In the financing, Northwood did not leverage the project’s development opportunities. That meant it did not have to rush into starting vertical development.

The Ballantyne Hotel, which also features golf courses and easy access to the adjacent office buildings.

Now, two years later, plans are underway. The Charlotte Observer reported over the past few months that Northwood will eventually be building more than 2,000 multifamily units—some of which will be located in a 16-story luxury tower—as well as 300 townhouses, 300,000 square feet (28,000 sq m) of retail and restaurants, and 400,000 square feet (37,000 sq m) of office space.

The office space is a no-brainer, given the demand for it in Charlotte. But the rest is Northwood’s rethinking of what Ballantyne can be, something it is dubbing Ballantyne Reimagined. “We saw an opportunity to evolve this from office-dominant to mixed use,” said Nevins. “We need the scale [that Ballantyne has] to do it.” After all, he explained, 17,000 people work at the office park every day, giving it an enormous potential audience for retail, grocery, dining, and late-night activities with a pedestrian focus. And the new residential units will further animate the development.

But Northwood does not want to overbuild the property, cautioned Nevins. “We hope to have a walkable, urban format, but we also want to dedicate significant open space. If it’s well planned, it can be engaging and usable, as powerful an amenity as physical real estate. And we hope to have more of it than anyone else.”

Parking is a bit of a quandary. Technology seems to be pushing users toward eventually owning fewer cars. But currently, Charlotte is a very car-dominant city; and the denser a property becomes, the more parking it requires. Nevins said Northwood has not figured it out yet, but is considering building large central parking areas that allow people to park more efficiently—and that could eventually be turned into something else.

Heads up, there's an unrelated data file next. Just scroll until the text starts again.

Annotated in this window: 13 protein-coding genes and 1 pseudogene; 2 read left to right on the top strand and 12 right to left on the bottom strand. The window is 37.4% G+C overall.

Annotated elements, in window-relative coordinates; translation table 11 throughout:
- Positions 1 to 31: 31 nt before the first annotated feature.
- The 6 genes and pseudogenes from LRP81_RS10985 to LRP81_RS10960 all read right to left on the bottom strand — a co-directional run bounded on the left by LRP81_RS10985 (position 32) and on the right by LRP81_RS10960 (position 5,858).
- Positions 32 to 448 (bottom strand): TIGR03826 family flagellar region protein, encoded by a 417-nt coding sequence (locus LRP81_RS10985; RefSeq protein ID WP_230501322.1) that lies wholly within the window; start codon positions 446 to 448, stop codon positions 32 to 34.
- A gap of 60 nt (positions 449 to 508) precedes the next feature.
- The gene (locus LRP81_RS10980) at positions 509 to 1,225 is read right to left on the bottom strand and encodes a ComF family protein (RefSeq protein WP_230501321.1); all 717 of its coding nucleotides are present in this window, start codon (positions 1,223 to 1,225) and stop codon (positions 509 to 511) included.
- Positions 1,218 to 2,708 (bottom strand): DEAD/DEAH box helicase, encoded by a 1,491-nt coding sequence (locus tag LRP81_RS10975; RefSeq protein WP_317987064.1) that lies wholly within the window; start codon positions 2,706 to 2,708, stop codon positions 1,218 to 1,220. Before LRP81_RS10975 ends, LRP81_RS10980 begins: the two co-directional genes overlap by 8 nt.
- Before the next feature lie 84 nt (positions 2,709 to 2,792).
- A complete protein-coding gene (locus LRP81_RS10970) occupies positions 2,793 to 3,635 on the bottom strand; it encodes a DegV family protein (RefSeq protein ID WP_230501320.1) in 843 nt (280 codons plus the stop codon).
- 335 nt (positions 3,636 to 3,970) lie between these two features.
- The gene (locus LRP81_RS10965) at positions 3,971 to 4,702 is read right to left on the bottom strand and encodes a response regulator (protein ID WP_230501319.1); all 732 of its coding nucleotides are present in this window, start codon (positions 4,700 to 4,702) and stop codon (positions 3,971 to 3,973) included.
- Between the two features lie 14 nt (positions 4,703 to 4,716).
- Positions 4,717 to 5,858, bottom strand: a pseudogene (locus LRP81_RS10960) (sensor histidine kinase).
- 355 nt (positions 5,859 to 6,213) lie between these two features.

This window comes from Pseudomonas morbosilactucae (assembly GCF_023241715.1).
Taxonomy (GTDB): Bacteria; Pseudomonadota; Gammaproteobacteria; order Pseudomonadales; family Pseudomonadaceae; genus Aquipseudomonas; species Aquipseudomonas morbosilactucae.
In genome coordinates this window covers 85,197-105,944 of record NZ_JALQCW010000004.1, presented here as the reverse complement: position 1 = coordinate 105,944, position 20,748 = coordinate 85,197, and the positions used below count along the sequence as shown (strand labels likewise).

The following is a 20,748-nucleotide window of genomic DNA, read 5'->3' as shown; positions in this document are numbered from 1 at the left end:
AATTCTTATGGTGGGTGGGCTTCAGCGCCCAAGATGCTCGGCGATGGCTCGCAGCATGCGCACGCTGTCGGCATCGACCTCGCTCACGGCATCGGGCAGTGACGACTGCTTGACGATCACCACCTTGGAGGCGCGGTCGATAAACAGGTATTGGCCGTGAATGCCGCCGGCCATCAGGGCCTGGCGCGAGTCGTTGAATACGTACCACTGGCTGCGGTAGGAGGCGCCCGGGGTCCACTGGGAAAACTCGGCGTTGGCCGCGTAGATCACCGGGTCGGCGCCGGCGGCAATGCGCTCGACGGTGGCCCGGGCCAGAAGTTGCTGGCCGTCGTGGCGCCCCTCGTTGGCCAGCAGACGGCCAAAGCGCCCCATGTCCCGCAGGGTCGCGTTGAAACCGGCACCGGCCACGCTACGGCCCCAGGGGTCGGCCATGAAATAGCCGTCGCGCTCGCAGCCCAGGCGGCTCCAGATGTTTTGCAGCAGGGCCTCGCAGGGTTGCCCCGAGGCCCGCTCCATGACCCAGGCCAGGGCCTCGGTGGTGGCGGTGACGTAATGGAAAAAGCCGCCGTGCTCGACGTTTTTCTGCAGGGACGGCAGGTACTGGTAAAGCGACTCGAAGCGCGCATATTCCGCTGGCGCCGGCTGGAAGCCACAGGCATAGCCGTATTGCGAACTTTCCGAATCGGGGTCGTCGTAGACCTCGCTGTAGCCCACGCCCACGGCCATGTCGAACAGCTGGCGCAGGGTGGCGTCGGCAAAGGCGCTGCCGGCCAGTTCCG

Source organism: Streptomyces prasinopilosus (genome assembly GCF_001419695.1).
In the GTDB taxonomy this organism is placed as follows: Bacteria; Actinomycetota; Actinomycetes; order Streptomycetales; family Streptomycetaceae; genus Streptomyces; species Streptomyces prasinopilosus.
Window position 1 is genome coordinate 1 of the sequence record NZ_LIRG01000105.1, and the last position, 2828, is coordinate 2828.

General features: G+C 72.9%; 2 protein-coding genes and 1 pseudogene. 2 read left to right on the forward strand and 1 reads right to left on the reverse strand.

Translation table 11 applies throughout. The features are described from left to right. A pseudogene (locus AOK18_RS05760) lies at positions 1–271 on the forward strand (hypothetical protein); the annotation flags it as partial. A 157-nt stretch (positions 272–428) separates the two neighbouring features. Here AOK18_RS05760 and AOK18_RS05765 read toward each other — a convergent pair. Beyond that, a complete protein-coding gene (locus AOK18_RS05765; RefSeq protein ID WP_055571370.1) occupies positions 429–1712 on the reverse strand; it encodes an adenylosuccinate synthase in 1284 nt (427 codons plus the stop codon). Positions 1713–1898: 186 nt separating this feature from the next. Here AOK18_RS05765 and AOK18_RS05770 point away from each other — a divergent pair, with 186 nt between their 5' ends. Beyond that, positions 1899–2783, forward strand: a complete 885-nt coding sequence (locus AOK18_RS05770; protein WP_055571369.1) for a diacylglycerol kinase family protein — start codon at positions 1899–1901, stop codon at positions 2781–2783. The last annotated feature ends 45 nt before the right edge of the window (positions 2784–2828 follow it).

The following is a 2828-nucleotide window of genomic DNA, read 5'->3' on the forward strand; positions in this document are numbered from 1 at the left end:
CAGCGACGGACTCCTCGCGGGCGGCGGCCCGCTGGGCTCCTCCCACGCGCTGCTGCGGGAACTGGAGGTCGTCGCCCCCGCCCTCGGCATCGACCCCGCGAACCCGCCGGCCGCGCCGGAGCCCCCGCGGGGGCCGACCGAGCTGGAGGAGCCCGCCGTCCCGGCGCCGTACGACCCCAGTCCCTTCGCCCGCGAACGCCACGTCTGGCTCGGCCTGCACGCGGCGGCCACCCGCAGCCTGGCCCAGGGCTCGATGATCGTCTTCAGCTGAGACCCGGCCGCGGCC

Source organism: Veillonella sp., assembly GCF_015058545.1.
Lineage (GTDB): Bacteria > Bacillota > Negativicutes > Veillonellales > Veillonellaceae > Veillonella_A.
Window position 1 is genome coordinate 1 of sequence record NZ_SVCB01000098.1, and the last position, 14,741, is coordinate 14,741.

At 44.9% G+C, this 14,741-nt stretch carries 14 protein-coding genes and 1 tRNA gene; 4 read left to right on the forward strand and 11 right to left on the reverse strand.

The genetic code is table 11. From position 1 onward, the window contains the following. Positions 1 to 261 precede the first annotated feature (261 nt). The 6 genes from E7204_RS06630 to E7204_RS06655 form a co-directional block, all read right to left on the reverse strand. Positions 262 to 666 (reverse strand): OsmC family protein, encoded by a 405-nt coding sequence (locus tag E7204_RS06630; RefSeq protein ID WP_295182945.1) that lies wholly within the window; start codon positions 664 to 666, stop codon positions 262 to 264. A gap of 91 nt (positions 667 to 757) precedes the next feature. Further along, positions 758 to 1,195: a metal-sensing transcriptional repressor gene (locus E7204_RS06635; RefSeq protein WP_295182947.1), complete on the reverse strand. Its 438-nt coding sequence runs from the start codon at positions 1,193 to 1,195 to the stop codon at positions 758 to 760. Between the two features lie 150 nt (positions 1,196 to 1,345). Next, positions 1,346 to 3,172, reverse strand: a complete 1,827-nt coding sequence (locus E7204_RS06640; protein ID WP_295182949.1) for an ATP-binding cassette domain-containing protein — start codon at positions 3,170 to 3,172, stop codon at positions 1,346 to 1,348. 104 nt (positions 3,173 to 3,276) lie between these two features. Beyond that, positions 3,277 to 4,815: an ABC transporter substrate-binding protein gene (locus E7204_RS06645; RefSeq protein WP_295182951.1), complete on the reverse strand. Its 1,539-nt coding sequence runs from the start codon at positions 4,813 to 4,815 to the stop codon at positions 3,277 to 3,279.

All of those plans could change, of course. “Within 10 years, there’ll probably be a slowdown, so we try not to be too locked into our base case plan,” said Nevins. “We can always reevaluate depending on the market.”

Rendering of Ballantyne Reimagined featuring walkable retail, residential, and office.

One thing the company doesn’t plan to do is break up the property and sell off parcels. “There’s a value and benefit in owning and controlling large, mixed-use assets in their entirety,” Nevins explained, adding that Northwood believes that mixed-use is gradually becoming its own asset class and benefits from having a single owner.

Meanwhile, Northwood is back on the prowl, looking for other promising opportunities. The U.S. real estate market is healthy, which means prices are a little high, but the company is not in a rush. “We’re looking at a lot, evaluating a lot, making a few investments—it’s a low-hit ratio,” said Nevins. He added that the company is making some investments at the distressed end of the spectrum, in properties like older office parks and malls in need of a reinvention. “We’re finding interesting things to do,” he said.